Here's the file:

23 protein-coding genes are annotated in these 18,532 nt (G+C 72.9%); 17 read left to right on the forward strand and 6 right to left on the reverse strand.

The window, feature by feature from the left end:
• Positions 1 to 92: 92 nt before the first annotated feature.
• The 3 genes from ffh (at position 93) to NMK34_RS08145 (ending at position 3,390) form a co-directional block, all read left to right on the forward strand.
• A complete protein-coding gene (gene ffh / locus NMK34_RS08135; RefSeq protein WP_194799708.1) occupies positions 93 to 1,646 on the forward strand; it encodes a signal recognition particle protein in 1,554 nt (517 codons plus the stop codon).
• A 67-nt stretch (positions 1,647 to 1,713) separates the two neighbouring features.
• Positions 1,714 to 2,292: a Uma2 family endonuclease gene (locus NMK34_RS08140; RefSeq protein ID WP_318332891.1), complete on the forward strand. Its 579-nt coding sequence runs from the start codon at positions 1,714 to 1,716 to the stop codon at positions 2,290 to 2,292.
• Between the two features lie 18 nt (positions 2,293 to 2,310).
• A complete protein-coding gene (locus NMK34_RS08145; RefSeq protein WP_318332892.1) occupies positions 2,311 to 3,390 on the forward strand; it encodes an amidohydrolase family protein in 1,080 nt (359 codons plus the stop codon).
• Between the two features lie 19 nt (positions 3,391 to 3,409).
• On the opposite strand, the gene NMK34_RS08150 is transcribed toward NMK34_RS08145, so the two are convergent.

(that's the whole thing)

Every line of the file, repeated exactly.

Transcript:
23 protein-coding genes are annotated in these 18,532 nt (G+C 72.9%); 17 read left to right on the forward strand and 6 right to left on the reverse strand.

The window, feature by feature from the left end:
• Positions 1 to 92: 92 nt before the first annotated feature.
• The 3 genes from ffh (at position 93) to NMK34_RS08145 (ending at position 3,390) form a co-directional block, all read left to right on the forward strand.
• A complete protein-coding gene (gene ffh / locus NMK34_RS08135; RefSeq protein WP_194799708.1) occupies positions 93 to 1,646 on the forward strand; it encodes a signal recognition particle protein in 1,554 nt (517 codons plus the stop codon).
• A 67-nt stretch (positions 1,647 to 1,713) separates the two neighbouring features.
• Positions 1,714 to 2,292: a Uma2 family endonuclease gene (locus NMK34_RS08140; RefSeq protein ID WP_318332891.1), complete on the forward strand. Its 579-nt coding sequence runs from the start codon at positions 1,714 to 1,716 to the stop codon at positions 2,290 to 2,292.
• Between the two features lie 18 nt (positions 2,293 to 2,310).
• A complete protein-coding gene (locus NMK34_RS08145; RefSeq protein WP_318332892.1) occupies positions 2,311 to 3,390 on the forward strand; it encodes an amidohydrolase family protein in 1,080 nt (359 codons plus the stop codon).
• Between the two features lie 19 nt (positions 3,391 to 3,409).
• On the opposite strand, the gene NMK34_RS08150 is transcribed toward NMK34_RS08145, so the two are convergent.